As of today, more than 600,000 people in Alabama have completed the two-part COVID-19 vaccine. Governor Kay Ivey will lift the mask requirement this month after one year of arguments and impassioned pleas both for and against wearing the simple pieces of cloth. In Baldwin County spring break reservations are on track and the beaches are beginning to fill.
So, the pandemic is over? Right?
Not even close.
“We are seeing the light at the end of the tunnel, but we are still in the tunnel,” said Dr. Daren Scroggie, VP/CMIO Infirmary Health and associate program director Internal Medicine Residency.
“Relaxing masking and social distancing without having higher levels of immunity can result in another surge of cases, possibly with resistant or more infectious strains,” he said.
Unfortunately, according to national watchkeepers, those strains have already arrived in many places.
The Centers for Disease Control is reporting that the B1.1.7 variant of COVID-19, first identified in the United Kingdom is rapidly spreading in the United States. Scientists say the new variant appears to spread more easily and cause more severe disease, with 30 -50 % higher mortality in high-risk groups.
“The issue we are seeing is more that while the number of new cases is stable to slowly increasing, more and more of the new cases are the B1.1.7 variant,” Scroggie said. “The danger would then be that with a greater proportion of patients infected with a more contagious strain, it may lead to another rapid surge in cases when that strain becomes the most common variant in the population.”
Nationally, roughly 73 percent of people older than 65 have received at least one dose of the two-part vaccine, according to the CDC. More than 95 million Americans have received at least one shot. In Baldwin County 30,287 people have completed the vaccine series while another 48,000 have received at least one dose.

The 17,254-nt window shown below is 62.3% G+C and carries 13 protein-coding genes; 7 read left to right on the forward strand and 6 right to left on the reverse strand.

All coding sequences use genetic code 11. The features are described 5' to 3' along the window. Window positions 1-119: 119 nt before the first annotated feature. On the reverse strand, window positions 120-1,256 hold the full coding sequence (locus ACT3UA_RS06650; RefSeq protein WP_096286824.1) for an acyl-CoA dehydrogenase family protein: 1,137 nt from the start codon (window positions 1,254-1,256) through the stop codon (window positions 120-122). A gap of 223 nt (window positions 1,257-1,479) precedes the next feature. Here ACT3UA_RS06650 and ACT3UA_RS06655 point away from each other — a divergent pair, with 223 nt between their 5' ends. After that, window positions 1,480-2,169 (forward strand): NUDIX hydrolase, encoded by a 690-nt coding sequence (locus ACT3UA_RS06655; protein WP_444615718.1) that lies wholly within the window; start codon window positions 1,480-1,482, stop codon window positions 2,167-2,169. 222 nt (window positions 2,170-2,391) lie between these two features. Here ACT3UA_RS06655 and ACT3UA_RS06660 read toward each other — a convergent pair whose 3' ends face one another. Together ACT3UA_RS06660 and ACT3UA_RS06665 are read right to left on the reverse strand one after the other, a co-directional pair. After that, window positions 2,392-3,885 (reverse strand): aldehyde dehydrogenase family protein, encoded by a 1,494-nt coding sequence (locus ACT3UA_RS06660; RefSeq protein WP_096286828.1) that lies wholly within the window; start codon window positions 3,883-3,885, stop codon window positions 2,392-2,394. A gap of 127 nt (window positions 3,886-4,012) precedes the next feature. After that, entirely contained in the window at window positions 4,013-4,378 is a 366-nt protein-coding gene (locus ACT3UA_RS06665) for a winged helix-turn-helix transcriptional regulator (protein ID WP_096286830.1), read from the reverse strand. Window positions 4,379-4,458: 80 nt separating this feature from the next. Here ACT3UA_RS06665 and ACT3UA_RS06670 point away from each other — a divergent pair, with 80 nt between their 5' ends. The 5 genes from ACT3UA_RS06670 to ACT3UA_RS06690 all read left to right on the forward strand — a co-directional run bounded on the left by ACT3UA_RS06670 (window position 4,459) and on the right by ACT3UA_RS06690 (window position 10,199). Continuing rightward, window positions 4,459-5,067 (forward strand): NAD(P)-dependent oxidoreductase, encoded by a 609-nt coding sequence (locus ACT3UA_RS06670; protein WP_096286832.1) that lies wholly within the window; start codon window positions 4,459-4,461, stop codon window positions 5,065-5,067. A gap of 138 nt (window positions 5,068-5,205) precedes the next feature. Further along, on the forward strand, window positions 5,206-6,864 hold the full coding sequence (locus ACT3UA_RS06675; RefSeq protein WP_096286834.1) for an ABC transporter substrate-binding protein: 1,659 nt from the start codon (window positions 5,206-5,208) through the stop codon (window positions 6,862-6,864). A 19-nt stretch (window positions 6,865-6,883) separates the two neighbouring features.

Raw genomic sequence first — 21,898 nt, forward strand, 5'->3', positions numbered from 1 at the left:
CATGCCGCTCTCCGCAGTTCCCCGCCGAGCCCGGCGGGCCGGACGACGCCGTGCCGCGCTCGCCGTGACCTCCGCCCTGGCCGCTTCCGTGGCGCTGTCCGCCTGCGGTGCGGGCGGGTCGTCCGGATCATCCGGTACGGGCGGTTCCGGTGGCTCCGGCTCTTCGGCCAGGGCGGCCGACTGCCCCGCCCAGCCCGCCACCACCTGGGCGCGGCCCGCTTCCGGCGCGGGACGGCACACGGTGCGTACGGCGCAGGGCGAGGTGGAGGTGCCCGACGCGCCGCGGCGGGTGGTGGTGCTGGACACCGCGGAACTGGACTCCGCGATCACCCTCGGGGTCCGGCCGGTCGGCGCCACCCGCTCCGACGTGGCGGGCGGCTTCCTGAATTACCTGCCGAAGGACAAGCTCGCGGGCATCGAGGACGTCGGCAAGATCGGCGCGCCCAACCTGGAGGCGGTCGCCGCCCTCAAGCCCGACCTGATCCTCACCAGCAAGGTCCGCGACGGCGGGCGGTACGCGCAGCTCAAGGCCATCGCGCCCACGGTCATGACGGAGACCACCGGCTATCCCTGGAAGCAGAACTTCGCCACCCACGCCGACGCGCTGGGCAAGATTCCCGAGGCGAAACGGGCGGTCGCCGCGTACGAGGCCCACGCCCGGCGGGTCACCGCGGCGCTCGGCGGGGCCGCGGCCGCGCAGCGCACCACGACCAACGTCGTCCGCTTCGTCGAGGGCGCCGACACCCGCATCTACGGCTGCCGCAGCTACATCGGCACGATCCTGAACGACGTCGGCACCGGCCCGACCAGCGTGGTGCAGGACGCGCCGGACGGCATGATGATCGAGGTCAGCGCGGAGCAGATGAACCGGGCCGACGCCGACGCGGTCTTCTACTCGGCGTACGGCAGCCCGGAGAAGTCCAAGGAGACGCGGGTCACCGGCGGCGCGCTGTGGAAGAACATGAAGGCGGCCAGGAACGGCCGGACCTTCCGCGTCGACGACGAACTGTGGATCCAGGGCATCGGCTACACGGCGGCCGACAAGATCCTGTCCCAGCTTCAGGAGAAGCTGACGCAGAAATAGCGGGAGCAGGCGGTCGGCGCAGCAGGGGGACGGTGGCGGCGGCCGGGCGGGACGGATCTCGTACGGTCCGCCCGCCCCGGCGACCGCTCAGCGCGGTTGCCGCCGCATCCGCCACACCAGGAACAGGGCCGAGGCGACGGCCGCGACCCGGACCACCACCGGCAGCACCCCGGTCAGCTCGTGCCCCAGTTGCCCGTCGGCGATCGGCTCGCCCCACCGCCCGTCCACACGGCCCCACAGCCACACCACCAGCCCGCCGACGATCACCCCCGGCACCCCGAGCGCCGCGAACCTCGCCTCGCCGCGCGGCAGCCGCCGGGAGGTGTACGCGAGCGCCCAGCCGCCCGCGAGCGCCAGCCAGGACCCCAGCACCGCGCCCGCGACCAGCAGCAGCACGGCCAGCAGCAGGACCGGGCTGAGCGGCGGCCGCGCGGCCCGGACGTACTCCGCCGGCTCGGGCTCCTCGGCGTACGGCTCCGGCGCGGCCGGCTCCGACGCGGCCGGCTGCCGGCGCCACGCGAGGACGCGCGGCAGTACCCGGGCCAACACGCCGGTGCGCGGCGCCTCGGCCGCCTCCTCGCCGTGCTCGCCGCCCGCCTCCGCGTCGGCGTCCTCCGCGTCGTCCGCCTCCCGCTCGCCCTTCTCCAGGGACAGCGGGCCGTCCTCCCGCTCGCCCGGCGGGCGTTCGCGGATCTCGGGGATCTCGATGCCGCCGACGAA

With a large portion of the elderly population protected, emergency rooms and ICUs around the nation are beginning to see an uptick in patients ages 35 – 44 with severe COVID-19 reactions.
Scroggie said locally doctors have not seen a surge in that age group though it is likely infection rates will rise as people travel for spring break and relax masking.
“It is likely that infection rates will go up again, more so in the unvaccinated groups who are likely to be in close contact. Severe disease is difficult to predict as there are a number of factors that come into play. The more people who are infected and spreading, the more likely you are to have some develop severe illness,” Scroggie said. “The good news is that more of the population at risk for severe disease is vaccinated, so that may keep the number of serious infections down somewhat but there is still a high risk of a fourth wave of infections.”
So, when the governor ends the mask requirement, should we all toss them in the trash and do a happy dance?
Scroggie says keep the masks handy, and wear them.
“While the number of new cases has improved and more people in vulnerable populations have been vaccinated, it is probably too soon to lift mask use and other restrictions,” Scroggie said. “The majority of the population has not even been eligible for the vaccine and while the risk of serious illness in those groups is lower, the transmission rate is higher. This could very well lead to another surge of new cases in unvaccinated individuals, some of whom will have severe illness.”